The Spam Resurgence

November 20, 2013

After years of decline and relatively stagnant growth, spam threats were being eclipsed by other types of malware. However, the third quarter of 2013 witnessed a drastic global spike in spam volume for the first time in nearly three years, and increased by 125% since last quarter. Most of the spike occurred in the last four weeks of the quarter, and August 2010 was the last time that spam volume was so high.

Snowshoe Spammers Proliferate
While there are various contributions to the volume of spam, McAfee Labs researchers discovered that the majority of it has come from “snowshoe spammers.” The term was coined because this spam spans many IP addresses to avoid rapid ISP eviction. Snowshoe spam typically involves rented servers within hosting facilities that will send spam until it is noticed. This type of spam reigned this quarter, representing 85% to 95% of high-volume spam subjects.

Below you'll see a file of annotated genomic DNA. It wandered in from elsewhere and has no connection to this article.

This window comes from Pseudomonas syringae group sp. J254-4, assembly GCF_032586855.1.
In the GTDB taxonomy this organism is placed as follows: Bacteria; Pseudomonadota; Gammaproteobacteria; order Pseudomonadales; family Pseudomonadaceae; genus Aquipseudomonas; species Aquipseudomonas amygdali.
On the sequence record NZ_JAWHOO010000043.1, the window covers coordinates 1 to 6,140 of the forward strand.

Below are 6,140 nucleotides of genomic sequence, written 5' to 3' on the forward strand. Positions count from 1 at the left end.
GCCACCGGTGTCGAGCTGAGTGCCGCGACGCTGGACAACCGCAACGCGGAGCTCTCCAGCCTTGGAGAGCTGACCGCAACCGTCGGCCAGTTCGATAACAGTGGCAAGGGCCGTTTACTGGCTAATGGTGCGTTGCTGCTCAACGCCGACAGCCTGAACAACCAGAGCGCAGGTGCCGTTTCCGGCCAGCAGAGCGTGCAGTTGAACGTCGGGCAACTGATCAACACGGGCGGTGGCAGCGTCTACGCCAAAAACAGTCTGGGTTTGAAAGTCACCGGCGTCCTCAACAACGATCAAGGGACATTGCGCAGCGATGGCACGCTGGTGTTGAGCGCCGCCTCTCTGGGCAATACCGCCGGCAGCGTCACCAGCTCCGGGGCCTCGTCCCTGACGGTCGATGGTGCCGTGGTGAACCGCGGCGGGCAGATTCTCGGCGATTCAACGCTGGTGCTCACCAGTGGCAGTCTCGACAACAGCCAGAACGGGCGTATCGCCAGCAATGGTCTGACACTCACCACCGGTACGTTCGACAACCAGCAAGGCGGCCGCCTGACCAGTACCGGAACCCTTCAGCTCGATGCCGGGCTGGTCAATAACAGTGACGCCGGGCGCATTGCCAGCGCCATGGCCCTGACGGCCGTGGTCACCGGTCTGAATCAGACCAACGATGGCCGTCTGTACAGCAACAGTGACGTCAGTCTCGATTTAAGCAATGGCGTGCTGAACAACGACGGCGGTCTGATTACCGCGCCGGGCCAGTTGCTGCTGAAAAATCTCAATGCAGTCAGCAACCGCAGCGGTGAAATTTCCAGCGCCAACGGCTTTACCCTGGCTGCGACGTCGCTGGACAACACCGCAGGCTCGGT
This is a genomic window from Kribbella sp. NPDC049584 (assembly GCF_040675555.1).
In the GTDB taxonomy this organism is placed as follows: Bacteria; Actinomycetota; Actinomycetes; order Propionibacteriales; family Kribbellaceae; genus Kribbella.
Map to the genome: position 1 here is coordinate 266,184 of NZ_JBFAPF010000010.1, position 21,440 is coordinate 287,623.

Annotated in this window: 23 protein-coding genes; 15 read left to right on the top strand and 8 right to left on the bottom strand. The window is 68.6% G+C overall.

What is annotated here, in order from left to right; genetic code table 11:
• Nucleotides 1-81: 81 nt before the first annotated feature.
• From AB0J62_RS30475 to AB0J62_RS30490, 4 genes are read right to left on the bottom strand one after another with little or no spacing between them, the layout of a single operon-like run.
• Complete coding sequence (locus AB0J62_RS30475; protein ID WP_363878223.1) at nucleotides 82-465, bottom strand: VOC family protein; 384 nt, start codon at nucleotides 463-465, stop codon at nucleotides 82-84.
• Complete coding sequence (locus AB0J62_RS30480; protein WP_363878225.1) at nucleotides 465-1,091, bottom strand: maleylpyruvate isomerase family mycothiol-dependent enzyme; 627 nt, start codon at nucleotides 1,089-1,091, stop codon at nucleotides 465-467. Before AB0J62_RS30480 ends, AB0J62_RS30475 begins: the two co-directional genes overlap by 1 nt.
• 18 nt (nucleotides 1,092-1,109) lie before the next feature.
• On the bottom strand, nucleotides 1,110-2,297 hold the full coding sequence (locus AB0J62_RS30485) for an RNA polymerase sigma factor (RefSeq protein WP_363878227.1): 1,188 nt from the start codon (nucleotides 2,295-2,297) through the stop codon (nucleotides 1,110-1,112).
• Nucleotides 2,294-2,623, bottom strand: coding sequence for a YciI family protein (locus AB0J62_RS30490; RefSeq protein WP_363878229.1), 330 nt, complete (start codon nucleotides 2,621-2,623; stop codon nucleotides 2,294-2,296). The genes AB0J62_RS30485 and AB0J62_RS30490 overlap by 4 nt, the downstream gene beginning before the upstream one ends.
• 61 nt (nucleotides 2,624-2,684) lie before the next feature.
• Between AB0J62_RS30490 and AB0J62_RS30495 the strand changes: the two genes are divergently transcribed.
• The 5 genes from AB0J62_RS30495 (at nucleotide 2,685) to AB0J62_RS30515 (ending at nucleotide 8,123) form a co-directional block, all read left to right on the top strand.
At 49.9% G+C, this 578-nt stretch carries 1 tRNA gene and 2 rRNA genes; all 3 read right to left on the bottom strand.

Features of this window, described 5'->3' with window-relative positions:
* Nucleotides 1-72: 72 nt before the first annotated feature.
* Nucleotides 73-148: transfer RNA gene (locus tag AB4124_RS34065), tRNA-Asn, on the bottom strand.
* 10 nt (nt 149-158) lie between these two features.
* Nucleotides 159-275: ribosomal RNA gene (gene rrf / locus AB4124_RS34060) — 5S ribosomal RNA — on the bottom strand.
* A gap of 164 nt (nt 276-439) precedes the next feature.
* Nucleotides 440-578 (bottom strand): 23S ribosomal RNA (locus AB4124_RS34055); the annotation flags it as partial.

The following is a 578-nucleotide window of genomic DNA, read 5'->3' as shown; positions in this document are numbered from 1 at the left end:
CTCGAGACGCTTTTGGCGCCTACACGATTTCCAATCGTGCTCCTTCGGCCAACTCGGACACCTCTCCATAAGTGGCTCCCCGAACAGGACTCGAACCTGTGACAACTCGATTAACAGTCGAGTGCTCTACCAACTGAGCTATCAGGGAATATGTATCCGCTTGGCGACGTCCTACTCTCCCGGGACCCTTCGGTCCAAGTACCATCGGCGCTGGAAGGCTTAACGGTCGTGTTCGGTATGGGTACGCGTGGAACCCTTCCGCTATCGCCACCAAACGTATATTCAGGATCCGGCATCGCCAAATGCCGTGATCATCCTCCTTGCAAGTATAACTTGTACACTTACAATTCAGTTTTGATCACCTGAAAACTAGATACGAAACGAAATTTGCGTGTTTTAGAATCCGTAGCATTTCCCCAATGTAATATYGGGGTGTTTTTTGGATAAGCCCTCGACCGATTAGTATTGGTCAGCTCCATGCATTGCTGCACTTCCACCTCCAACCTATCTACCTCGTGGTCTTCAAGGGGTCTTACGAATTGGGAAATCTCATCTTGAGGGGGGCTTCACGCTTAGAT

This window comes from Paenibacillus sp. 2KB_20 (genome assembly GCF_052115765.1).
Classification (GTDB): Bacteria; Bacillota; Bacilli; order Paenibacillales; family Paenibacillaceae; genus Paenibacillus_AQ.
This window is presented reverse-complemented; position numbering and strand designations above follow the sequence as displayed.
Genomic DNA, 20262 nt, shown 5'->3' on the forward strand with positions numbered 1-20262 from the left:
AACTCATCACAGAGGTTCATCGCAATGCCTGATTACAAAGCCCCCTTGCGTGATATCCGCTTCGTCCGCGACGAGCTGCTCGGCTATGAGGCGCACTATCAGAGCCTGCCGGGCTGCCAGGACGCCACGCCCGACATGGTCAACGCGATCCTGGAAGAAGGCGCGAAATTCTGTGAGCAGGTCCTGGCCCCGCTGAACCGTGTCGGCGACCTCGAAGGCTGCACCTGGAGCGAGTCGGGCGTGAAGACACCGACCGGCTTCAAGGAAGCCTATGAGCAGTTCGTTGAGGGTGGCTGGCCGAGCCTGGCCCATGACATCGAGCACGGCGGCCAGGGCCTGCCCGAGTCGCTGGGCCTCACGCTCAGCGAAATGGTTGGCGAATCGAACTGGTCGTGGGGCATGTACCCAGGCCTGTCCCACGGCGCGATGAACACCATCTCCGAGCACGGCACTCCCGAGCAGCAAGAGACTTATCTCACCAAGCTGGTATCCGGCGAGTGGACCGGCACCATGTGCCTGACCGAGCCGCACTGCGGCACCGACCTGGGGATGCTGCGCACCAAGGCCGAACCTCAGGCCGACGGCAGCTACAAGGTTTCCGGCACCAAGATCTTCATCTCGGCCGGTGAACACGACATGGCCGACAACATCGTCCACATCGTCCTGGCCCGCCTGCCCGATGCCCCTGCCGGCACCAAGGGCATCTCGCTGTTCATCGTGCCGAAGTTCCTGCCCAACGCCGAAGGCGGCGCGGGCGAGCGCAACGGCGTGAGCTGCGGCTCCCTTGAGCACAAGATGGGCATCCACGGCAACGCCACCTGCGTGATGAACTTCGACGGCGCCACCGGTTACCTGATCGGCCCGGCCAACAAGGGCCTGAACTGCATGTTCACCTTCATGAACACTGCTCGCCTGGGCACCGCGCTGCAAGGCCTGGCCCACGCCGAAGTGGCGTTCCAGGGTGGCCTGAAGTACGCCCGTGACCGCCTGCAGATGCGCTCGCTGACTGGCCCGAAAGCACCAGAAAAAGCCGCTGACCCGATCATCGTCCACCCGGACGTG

McAfee Labs researchers speculate that the majority of snowshoe spam is being unintentionally driven by legitimate marketing firms that are purchasing and using mailing lists from illegitimate sources. The “snowshoe spammers” or marketing firm affiliates will sell their mailing lists or services to legitimate firms, but will then use any technique at hand to increase their distribution and response rates. While these types of snowshoe spam messages don’t necessarily carry malware, users may have trouble discerning the difference.

Regional Breakdown
Snowshoe spam wasn’t the only type to leave its tracks across the world this quarter. Below are some popular spam campaigns throughout the world:

  • Australia and the United States suffered a large amount of delivery service notifications.
  • Belarus spammers favored “419” scams, which plead with users to send money to some person in need who promises to reward the user for their efforts.
  • Russia spam often uses drug and online bride offers to lure users into a trap.